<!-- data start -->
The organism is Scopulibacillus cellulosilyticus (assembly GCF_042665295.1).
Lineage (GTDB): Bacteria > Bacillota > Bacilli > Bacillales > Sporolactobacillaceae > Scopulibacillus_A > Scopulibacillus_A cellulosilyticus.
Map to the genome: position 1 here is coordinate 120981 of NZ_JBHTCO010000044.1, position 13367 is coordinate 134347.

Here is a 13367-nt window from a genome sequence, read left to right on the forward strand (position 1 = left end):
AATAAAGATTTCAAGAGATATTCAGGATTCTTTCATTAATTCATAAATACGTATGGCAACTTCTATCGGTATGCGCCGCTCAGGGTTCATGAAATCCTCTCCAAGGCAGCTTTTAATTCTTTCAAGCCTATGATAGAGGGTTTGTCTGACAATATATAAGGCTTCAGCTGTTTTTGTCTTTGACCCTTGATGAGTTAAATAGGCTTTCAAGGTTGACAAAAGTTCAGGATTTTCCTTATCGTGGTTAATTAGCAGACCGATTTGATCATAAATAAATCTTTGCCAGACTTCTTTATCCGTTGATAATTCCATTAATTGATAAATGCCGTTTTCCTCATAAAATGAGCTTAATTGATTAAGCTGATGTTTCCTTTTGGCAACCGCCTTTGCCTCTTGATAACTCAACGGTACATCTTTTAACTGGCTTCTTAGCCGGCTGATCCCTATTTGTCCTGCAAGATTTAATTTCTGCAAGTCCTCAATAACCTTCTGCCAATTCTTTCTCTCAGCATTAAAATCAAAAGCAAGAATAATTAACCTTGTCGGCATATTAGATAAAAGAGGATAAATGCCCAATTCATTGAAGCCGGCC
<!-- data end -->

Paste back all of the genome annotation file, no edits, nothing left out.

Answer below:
The organism is Scopulibacillus cellulosilyticus (assembly GCF_042665295.1).
Lineage (GTDB): Bacteria > Bacillota > Bacilli > Bacillales > Sporolactobacillaceae > Scopulibacillus_A > Scopulibacillus_A cellulosilyticus.
Map to the genome: position 1 here is coordinate 120981 of NZ_JBHTCO010000044.1, position 13367 is coordinate 134347.

Here is a 13367-nt window from a genome sequence, read left to right on the forward strand (position 1 = left end):
AATAAAGATTTCAAGAGATATTCAGGATTCTTTCATTAATTCATAAATACGTATGGCAACTTCTATCGGTATGCGCCGCTCAGGGTTCATGAAATCCTCTCCAAGGCAGCTTTTAATTCTTTCAAGCCTATGATAGAGGGTTTGTCTGACAATATATAAGGCTTCAGCTGTTTTTGTCTTTGACCCTTGATGAGTTAAATAGGCTTTCAAGGTTGACAAAAGTTCAGGATTTTCCTTATCGTGGTTAATTAGCAGACCGATTTGATCATAAATAAATCTTTGCCAGACTTCTTTATCCGTTGATAATTCCATTAATTGATAAATGCCGTTTTCCTCATAAAATGAGCTTAATTGATTAAGCTGATGTTTCCTTTTGGCAACCGCCTTTGCCTCTTGATAACTCAACGGTACATCTTTTAACTGGCTTCTTAGCCGGCTGATCCCTATTTGTCCTGCAAGATTTAATTTCTGCAAGTCCTCAATAACCTTCTGCCAATTCTTTCTCTCAGCATTAAAATCAAAAGCAAGAATAATTAACCTTGTCGGCATATTAGATAAAAGAGGATAAATGCCCAATTCATTGAAGCCGGCC